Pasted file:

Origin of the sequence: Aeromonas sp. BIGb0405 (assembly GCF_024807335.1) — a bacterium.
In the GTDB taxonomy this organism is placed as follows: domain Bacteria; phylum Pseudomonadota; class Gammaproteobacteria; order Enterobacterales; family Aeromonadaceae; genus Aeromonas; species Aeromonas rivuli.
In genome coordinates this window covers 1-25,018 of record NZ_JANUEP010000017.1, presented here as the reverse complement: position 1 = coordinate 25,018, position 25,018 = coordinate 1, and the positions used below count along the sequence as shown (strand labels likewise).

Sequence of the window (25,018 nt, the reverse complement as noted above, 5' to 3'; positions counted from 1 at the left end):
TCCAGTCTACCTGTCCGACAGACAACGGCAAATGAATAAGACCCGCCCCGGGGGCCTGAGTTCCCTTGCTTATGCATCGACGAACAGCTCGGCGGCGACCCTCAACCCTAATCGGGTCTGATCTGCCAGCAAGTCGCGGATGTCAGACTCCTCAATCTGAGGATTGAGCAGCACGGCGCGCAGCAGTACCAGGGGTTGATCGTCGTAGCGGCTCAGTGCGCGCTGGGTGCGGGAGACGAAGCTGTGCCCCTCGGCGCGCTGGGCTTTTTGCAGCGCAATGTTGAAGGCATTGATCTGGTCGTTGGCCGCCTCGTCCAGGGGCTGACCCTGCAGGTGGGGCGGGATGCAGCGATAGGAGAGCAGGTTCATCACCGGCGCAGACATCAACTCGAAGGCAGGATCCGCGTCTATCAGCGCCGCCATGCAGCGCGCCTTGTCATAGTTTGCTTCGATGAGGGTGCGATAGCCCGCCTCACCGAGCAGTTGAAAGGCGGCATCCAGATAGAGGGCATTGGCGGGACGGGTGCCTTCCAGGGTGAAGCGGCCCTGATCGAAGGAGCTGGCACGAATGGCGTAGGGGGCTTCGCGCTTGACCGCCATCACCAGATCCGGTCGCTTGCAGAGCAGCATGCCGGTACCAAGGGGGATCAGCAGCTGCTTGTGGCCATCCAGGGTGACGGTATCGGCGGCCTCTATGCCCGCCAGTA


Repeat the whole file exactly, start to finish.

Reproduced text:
Origin of the sequence: Aeromonas sp. BIGb0405 (assembly GCF_024807335.1) — a bacterium.
In the GTDB taxonomy this organism is placed as follows: domain Bacteria; phylum Pseudomonadota; class Gammaproteobacteria; order Enterobacterales; family Aeromonadaceae; genus Aeromonas; species Aeromonas rivuli.
In genome coordinates this window covers 1-25,018 of record NZ_JANUEP010000017.1, presented here as the reverse complement: position 1 = coordinate 25,018, position 25,018 = coordinate 1, and the positions used below count along the sequence as shown (strand labels likewise).

Sequence of the window (25,018 nt, the reverse complement as noted above, 5' to 3'; positions counted from 1 at the left end):
TCCAGTCTACCTGTCCGACAGACAACGGCAAATGAATAAGACCCGCCCCGGGGGCCTGAGTTCCCTTGCTTATGCATCGACGAACAGCTCGGCGGCGACCCTCAACCCTAATCGGGTCTGATCTGCCAGCAAGTCGCGGATGTCAGACTCCTCAATCTGAGGATTGAGCAGCACGGCGCGCAGCAGTACCAGGGGTTGATCGTCGTAGCGGCTCAGTGCGCGCTGGGTGCGGGAGACGAAGCTGTGCCCCTCGGCGCGCTGGGCTTTTTGCAGCGCAATGTTGAAGGCATTGATCTGGTCGTTGGCCGCCTCGTCCAGGGGCTGACCCTGCAGGTGGGGCGGGATGCAGCGATAGGAGAGCAGGTTCATCACCGGCGCAGACATCAACTCGAAGGCAGGATCCGCGTCTATCAGCGCCGCCATGCAGCGCGCCTTGTCATAGTTTGCTTCGATGAGGGTGCGATAGCCCGCCTCACCGAGCAGTTGAAAGGCGGCATCCAGATAGAGGGCATTGGCGGGACGGGTGCCTTCCAGGGTGAAGCGGCCCTGATCGAAGGAGCTGGCACGAATGGCGTAGGGGGCTTCGCGCTTGACCGCCATCACCAGATCCGGTCGCTTGCAGAGCAGCATGCCGGTACCAAGGGGGATCAGCAGCTGCTTGTGGCCATCCAGGGTGACGGTATCGGCGGCCTCTATGCCCGCCAGTA